Yui Ohashi and Alex Walsh were almost stroke for stroke with 25 meters to go. At the other end, dangling in front of them like a carrot on a stick, was an Olympic gold medal. All they had to do was hold off the other woman.
The pair of swimmers were virtually neck and neck until the very end, when Ohashi produced one last kick to push herself to the wall first in the women’s 200 individual medley and claim her second gold medal of the Tokyo Games on Wednesday at Tokyo Aquatics Center.
“I didn’t know whether or not I would be able to win in the last 15 meters,” Ohashi said. “I just wanted to give it my all. I wanted to feel like I did everything I could whether I won or not.”
Ohashi was not Japan’s only medalist on Day 4 of the swimming finals. Tomoru Honda grabbed silver in the men’s 200-meter butterfly earlier in the session.
“Honda won a medal today in the 200 and that gave me some momentum going into my race,” Ohashi said.
Ohashi won a thrilling duel that played out like a heavyweight fight over the final 50 meters to add the 200 IM title to the gold medal she won in the 400 IM on Sunday. She became the first Japanese woman to win multiple gold medals at the same Olympics and is more than doing her part to power Japan’s early gold rush at the Games.
“It doesn’t feel real, to be honest,” Ohashi said. “I sort of feel like, was it really me doing that?”
Ohashi finished in 2 minutes, 08.52 seconds, just ahead of Walsh of the U.S., who took silver in 2:08.65. Kate Douglass, another American, was the bronze medalist with a time of 2:09.04.
“I think we all knew it was going to come down to the last 50 (meters) in that race since all of our times were pretty close together,” Douglass said.
The race marked the seventh straight Games the 400 IM winner also won the 200 IM.
Ohashi pulled away from the field during the breaststroke section of the 400 IM on Sunday, while Wednesday’s race was tight throughout. Ohashi likes to envision how her races will play out and had thought she was going to have to expend a lot of energy catching up to the field at the 150-meter mark.
“Before the race, my assumption was that there would be more swimmers in front of me,” she said. “But when I made the turn at 150 meters, I was even with them, so I thought I was in a good position.”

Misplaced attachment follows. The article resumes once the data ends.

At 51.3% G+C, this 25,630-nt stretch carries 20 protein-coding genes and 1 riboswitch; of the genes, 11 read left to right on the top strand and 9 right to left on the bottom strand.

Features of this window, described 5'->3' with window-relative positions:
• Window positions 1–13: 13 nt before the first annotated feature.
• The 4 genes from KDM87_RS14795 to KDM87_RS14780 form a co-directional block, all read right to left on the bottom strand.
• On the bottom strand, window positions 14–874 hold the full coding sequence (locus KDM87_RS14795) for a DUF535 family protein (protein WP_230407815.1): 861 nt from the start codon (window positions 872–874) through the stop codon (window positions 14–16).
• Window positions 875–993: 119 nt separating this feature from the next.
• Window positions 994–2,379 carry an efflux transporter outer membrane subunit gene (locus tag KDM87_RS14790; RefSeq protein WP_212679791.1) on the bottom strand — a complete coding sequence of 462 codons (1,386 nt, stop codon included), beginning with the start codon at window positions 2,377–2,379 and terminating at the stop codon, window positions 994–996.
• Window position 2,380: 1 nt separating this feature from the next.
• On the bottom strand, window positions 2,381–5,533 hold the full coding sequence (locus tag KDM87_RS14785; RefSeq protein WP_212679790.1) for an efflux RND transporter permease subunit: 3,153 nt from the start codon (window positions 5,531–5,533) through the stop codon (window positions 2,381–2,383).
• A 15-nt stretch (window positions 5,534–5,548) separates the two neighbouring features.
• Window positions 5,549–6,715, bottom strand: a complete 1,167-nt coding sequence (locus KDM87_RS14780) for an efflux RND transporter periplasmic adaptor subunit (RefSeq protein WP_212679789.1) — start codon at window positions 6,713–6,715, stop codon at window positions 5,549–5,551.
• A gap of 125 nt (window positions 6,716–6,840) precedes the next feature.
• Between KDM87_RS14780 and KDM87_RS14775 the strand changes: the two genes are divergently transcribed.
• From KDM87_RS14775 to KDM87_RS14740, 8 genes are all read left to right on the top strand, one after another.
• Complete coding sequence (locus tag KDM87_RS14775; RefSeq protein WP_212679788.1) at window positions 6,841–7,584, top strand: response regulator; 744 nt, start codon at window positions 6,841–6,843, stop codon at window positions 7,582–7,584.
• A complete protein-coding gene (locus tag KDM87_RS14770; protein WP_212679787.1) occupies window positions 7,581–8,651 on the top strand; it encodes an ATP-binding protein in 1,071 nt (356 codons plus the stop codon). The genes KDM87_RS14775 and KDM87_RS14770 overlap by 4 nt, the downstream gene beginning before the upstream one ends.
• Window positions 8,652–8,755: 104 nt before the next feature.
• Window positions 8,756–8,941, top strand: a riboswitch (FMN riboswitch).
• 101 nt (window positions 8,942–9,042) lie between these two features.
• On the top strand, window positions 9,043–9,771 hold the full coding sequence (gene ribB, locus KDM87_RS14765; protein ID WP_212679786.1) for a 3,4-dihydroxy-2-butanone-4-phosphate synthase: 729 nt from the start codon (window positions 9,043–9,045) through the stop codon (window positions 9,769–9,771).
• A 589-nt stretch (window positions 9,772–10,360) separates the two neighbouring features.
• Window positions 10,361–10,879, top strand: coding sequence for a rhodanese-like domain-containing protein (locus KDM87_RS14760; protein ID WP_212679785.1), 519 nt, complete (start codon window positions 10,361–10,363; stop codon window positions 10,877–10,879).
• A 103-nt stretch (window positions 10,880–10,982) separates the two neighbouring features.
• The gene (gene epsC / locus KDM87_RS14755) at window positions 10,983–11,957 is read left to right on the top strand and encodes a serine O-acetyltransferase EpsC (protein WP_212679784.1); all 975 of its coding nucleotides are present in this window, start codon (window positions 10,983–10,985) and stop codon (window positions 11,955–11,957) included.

Honda helped set the stage for Ohashi with his silver-medal swim in the 200 butterfly.
Hungarian Kristof Milak won the gold by a wide margin, clocking an Olympic record time of 1:51.25. Honda finished in 1:53.73 and Italy’s Federico Burdisso touched the wall in 1:54.45.
Honda was a ball of energy as he celebrated with his medal and was later asked where it all came from.
“I don’t know,” he said. “That’s just my style.”
Honda was in third place heading down the stretch and was able to make a late surge to push himself into second.
Honda ensured Japan won a medal in the event despite the absence of star Daiya Seto, who, surprisingly, did not qualify for the finals.
“I didn’t see Daiya today, but after last night’s semifinals, he told me that if I swam the way I’m able to swim, I could reach the podium,” Honda said.
Australian star Ariarne Titmus made another statement just before the men entered the pool, speeding to gold in the women’s 200 freestyle. Titmus set a new Olympic record with a time of 1:53.50.
She easily won her second showdown against American Kaite Ledecky, who finished fifth.
Siobhan Bernadette Haughey of Hong Kong was second ahead of Canadian Penny Oleksiak in third.
Like most, Titmus was surprised at where Ledecky placed.
“To be honest, a little bit,” Titmus said. “I knew coming into this race this was probably the field that had the most depth out of all of my events. I knew that Siobhan would definitely be there and I always think that Katie is going to be there.”
Her coach, Dean Boxall, who made waves for his exuberant celebration after Titmus’ first gold medal, was decidedly more restrained after her second victory of the games. The pair shared an emotional embrace after Titmus received her medal.
“Seeing him emotional makes me emotional,” she said. ”Because this is a great partnership. This isn’t just me winning, it’s him winning as well.”
Ledecky bounced back in the 1,500 meters later in the day. She was hardly challenged on her way to gold in the event, which is being contested by women for the first time in the Olympics. The gold was Ledecky’s first of these games and made her the fourth female swimmer with at least six overall.
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